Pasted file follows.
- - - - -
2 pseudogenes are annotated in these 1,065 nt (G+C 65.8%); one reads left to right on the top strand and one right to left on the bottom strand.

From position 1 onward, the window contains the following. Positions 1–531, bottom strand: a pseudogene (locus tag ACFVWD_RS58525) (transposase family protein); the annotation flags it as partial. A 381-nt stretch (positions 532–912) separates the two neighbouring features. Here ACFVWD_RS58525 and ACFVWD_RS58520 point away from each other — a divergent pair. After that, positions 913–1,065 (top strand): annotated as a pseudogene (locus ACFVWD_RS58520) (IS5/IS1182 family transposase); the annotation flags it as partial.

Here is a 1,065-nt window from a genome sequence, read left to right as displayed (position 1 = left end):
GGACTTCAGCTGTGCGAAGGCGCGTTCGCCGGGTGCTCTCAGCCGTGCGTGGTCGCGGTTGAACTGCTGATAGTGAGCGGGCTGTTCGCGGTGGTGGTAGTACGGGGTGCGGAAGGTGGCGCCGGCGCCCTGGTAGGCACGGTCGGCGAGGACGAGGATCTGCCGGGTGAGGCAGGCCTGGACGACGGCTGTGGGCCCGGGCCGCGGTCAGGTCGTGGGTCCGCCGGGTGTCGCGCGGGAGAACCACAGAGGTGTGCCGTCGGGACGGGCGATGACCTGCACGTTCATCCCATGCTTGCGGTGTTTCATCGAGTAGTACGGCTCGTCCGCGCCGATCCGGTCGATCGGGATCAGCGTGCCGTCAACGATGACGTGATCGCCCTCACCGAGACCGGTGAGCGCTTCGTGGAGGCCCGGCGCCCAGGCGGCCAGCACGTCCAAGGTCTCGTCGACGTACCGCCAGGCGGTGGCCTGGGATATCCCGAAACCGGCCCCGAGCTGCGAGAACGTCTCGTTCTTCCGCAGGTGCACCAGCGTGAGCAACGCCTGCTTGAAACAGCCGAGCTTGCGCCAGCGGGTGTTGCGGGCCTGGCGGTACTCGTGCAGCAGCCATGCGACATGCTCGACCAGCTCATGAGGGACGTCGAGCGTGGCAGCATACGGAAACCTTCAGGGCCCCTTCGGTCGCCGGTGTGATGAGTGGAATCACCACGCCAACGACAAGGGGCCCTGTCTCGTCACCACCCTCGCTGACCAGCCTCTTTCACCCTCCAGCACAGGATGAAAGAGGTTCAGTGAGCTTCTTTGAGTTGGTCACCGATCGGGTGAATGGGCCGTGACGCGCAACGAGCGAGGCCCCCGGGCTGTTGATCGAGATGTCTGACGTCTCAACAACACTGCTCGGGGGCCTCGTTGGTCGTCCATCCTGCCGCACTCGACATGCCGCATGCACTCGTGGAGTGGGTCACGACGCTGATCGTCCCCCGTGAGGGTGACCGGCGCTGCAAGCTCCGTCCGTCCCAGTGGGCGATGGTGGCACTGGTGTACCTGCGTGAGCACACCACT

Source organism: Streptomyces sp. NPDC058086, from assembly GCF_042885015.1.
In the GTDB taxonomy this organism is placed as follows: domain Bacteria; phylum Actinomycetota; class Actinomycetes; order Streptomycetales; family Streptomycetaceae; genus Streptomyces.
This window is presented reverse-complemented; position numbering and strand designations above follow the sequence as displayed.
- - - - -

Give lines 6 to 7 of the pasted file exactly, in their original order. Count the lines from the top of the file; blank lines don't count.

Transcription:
In the GTDB taxonomy this organism is placed as follows: domain Bacteria; phylum Actinomycetota; class Actinomycetes; order Streptomycetales; family Streptomycetaceae; genus Streptomyces.
This window is presented reverse-complemented; position numbering and strand designations above follow the sequence as displayed.